I hope I’ve got this right – the premis is that a lot of power is lost in a system because the cables are too small – heat up and thereby lose electricity. This system seems to ‘read’ where the energy is getting blocked and reduces power along that cable. Mighty complicated but it might work.
Now NOTHING beats powering down but – sizing up re cables would help with efficiency too.
Per the NEC, the design of a typical 20 amp circuit with 1.9 kVA load requires #12 AWG Branch Circuit Conductors installed in ½” conduit. Applying the engineering equation below, 4.22% of the energy delivered to the load will be dissipated per 100 Ft. of branch circuit conductor.If the #12 AWG is modified to #10 AWG and installed in the same ½” conduit, then only 2.53% of the energy delivered to the load will be dissipated through the same 100 Ft. of branch circuit conductor. This is a reduction in energy loss of approximately 40%. The Simple Return on Investment (ROI) is 1.92 years per the calculation below.Energy Losses = I² x R Where R is the conductor resistivity and I is the current in amps Design of Circuit without using the Energy Savings Module, ERASE Annual Energy Loss Cost “as designed”= $41.62 per circuit The cost increase for #10 wire = $32.00 per circuit Just these simple steps and Power Calc PaK, automatically generates a power distribution system that saves energy and reduces the facility’s carbon footprint. Significant savings are achieved by minimizing energy wasted through heat loss and maximizing energy saved. Implementation of your green design is cost effective as the price of conductors remains competitive compared with the costs of oil and alternative energy sources. See ICA (International Copper Association) news release of February 13,2011. Energy Savings Module Worksheet – Click to Enlarge |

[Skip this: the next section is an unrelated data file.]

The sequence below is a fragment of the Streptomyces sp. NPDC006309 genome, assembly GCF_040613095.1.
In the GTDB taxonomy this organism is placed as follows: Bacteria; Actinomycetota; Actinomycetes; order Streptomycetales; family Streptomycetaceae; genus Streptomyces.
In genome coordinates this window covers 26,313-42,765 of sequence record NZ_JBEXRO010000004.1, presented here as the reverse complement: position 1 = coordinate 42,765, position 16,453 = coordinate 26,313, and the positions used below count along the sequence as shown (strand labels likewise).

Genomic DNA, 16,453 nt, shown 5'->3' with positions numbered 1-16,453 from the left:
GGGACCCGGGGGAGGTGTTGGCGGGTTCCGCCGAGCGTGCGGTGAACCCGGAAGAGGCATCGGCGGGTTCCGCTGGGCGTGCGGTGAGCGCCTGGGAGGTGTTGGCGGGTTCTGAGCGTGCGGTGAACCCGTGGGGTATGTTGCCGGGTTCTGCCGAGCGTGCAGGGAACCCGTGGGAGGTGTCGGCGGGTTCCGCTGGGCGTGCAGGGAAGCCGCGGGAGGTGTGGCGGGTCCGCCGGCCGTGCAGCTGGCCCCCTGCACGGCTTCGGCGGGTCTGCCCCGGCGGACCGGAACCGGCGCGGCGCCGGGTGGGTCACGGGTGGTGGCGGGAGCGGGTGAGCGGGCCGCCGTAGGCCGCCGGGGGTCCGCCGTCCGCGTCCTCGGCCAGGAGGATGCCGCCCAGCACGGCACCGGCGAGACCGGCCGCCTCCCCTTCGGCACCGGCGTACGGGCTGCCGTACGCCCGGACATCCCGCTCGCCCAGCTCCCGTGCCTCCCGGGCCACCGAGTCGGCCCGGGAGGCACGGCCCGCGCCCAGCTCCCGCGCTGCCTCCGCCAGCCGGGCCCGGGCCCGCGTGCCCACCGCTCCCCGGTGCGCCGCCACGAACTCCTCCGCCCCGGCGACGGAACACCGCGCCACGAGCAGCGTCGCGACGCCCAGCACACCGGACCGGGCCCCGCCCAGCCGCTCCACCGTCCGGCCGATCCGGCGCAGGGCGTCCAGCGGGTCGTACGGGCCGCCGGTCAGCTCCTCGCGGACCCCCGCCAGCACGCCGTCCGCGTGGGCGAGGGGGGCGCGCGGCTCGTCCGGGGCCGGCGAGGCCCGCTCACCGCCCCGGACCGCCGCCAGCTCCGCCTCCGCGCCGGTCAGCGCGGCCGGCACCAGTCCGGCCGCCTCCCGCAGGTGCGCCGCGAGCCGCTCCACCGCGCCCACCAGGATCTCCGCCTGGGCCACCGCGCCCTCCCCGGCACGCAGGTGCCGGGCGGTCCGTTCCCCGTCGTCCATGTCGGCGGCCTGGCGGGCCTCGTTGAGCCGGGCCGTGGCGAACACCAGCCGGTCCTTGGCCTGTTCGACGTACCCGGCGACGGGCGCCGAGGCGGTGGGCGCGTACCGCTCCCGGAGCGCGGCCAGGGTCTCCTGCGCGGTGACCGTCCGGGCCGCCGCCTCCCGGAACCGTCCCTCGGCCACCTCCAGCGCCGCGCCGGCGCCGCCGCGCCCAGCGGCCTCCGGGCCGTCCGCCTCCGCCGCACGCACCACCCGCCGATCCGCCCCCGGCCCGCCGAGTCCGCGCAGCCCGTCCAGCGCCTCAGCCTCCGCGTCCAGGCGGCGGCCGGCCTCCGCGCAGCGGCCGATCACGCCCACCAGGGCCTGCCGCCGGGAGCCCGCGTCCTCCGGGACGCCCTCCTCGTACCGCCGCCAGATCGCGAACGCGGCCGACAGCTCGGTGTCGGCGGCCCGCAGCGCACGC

I am James Khalil the author of this article that you are referring to in your post. I appreciate you liking the idea of the energy savings. Imagine how much money you will be saving if you apply this concept to each circuit in the building wiring system. It is a tedious calculation but I simplified the process by using Power Calc PaK software. Please visit http://www.powercalcpak.com for more info. Please like us on Facebook http://www.facebook.com/PowerCalcPaK
Thanks for getting back James. My blog is simply to disseminate information that I think is good and may in time be of use to someone.
I’ll check out the link you sent.
Peter
Peter
did you ever get the change to try the software
James